Pangolins are the most poached mammal in the world, yet few people know about this fascinating creature. Around 10% of the students surveyed at Morris Knolls recognized the word pangolin and no one could describe a pangolin accurately. Pangolins have scales so tough that a lion can not harm them, they have sticky tongues as long as their entire bodies, claws that can dig through gravel, and tails that can grab items. There are eight species of pangolins, half of which live in Asia, the other four find habitat in Africa. All eight species are endangered.
The pangolin’s name reveals a lot about them. Their name means roller in Maley, an Austronesian language, describing how they roll up into a ball when they feel threatened. All pangolins are covered with up to 1000 keratin scales, hence the nickname pinecone with legs. Being the only mammal with scales is very advantageous because it protects them from termites and ant bites, as well as from predators. If a pangolin does not have time to roll up, it will wave it’s sharp tail back and forth to protect itself from animals such as lions and hyenas. They also have thick eyelids, ears, and nostrils that can constrict to protect them from ants and termites. The termites that pangolins ea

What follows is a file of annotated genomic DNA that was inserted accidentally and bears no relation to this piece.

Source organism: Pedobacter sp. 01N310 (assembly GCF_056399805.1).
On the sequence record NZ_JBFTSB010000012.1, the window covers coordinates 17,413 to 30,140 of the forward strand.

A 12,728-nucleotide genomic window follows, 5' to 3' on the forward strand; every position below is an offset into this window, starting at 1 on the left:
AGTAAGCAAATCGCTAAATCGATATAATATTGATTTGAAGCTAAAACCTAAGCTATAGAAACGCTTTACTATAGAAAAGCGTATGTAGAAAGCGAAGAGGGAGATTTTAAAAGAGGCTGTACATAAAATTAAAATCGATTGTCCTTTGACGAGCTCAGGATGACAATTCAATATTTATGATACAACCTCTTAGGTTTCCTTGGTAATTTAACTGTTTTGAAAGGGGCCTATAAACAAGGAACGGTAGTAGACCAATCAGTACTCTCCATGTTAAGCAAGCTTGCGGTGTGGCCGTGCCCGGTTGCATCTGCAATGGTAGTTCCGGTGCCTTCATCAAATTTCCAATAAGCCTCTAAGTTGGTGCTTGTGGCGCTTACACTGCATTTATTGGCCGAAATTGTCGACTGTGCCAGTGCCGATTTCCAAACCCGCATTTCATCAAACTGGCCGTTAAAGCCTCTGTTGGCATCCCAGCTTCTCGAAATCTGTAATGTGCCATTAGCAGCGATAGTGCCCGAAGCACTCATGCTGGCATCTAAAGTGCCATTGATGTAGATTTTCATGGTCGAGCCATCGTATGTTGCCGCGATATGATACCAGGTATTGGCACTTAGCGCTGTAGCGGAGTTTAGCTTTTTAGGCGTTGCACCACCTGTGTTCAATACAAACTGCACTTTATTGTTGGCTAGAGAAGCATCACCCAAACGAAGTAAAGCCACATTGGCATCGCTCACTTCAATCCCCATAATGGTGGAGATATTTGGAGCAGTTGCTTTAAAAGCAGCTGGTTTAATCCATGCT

t might otherwise destroy crops and buildings. Another name for a pangolin is a scaly anteater because they were once believed to be a species of anteaters, but it is now known that pangolins have their own classification.